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Handmade noodles shine at Chinatown's Slurp Slurp

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At the aptly-named Slurp Slurp, they have a well-trained cook from China who makes handmade noodles effortlessly. (WLS)

There won't be any ball-drops Friday night, but the Chinese New Year does begin at midnight. The "Year of the Rooster" will have just about every restaurant in Chinatown busy, of course, but you might want to seek out a new spot on South Wentworth where you'll find hand-pulled and hand-shaved noodles exactly as they're made in China.

The process of making noodles, to order, is labor-intensive, to say the least. But at the aptly-named Slurp Slurp, they have a well-trained cook from China who does it effortlessly. The payoff is a noodle that has not only superior flavor, but texture as well.

Every bowl has one of two options at Slurp Slurp in Chinatown - just look for the wide-eyed cartoon character pulling noodles out front. They're eating noodles either shaved with a knife or hand-pulled, served in either soup broth or stir-fried.

"It takes long preparation time to do the final shot. So actually they prepare the dough for about two or three days and refrigerate it to make the texture better," said Marcel Lee, one of the managers at Slurp Slurp.

And texture is key. For the shaved versions, the noodles have an almost jagged edge, which is more pronounced if you opt to have them stir-fried. But the hand-pulled are truly a thing of beauty. Just watch the chef stretch the gluten in her dough, pounding it on the table, twisting it into knots, then methodically pulling, stretching and multiplying the noodles, until they're ready to be tossed into the water to cook for just a minute or so.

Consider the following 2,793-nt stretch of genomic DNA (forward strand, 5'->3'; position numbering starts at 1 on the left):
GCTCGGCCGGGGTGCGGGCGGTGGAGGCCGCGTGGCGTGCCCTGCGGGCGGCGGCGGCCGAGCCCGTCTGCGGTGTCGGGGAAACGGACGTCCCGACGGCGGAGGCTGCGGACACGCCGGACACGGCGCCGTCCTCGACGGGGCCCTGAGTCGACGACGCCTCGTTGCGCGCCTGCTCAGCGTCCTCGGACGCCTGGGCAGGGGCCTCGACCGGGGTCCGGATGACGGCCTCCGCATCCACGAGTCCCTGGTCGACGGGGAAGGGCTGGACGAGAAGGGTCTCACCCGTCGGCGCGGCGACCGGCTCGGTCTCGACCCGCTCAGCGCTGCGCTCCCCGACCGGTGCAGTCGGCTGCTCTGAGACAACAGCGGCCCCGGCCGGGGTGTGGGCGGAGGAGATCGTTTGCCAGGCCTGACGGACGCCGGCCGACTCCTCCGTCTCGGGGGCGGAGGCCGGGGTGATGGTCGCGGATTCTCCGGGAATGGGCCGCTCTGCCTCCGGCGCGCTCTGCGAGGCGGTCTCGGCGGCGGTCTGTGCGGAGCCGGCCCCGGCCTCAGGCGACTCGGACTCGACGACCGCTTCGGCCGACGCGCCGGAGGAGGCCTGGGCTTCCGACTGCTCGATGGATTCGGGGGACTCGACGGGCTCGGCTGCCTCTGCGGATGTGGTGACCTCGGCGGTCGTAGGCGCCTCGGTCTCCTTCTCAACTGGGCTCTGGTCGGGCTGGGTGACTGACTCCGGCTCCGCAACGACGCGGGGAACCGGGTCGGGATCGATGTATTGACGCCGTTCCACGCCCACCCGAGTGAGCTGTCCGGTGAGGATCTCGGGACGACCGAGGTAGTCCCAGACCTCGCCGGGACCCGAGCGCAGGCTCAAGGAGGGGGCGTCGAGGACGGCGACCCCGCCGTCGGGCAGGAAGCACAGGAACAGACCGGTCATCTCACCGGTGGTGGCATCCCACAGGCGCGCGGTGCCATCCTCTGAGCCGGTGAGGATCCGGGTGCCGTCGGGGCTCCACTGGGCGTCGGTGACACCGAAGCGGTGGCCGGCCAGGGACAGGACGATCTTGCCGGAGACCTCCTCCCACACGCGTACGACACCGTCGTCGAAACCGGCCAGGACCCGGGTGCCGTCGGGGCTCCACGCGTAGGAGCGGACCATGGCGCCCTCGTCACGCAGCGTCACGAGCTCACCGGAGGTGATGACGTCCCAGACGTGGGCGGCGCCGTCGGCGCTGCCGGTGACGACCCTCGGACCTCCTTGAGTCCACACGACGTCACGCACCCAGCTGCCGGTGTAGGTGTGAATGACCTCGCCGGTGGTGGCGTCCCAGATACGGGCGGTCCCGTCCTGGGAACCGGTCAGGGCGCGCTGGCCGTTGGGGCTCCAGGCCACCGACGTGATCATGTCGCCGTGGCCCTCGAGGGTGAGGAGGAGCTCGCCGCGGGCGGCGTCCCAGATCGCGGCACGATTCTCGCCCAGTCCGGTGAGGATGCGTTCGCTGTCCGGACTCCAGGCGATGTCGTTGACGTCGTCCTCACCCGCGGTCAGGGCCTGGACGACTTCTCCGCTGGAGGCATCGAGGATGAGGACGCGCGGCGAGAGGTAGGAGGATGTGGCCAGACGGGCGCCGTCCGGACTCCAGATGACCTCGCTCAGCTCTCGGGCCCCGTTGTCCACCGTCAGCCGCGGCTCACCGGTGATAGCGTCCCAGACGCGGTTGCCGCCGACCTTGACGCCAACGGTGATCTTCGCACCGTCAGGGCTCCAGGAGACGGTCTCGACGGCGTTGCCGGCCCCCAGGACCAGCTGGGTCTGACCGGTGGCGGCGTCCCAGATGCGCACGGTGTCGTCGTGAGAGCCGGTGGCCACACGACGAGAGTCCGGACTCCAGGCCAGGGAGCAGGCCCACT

"For me, I like the hand-pulled better, but actually it's a different texture. Hand-pulled noodle is more slurpy; and shaved noodle is more wider and thicker so more chewier so different texture," Lee said.

At the table, add some pickled greens or a drizzle of chili oil to give it some punch. The dishes are pretty bland otherwise, as no chilies are used in this style of cooking. The noodle chef seems to have worked out a pretty good system, making noodles to-order. Is it training, or just a natural gift?

"I think it's family skill," said Lee.

EXTRA COURSE: Dumplings, pork buns at Slurp Slurp
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In this week's Extra Course, Steve shows you two other items from Slurp Slurp's menu: their homemade dumplings and their steamed barbequed pork buns.

Slurp Slurp
2247 S. Wentworth Ave
(312) 982-2969
http://www.slurpslurpnoodles.com/
Related Topics:
foodfoodhungry houndrestaurantsChicagoChinatown
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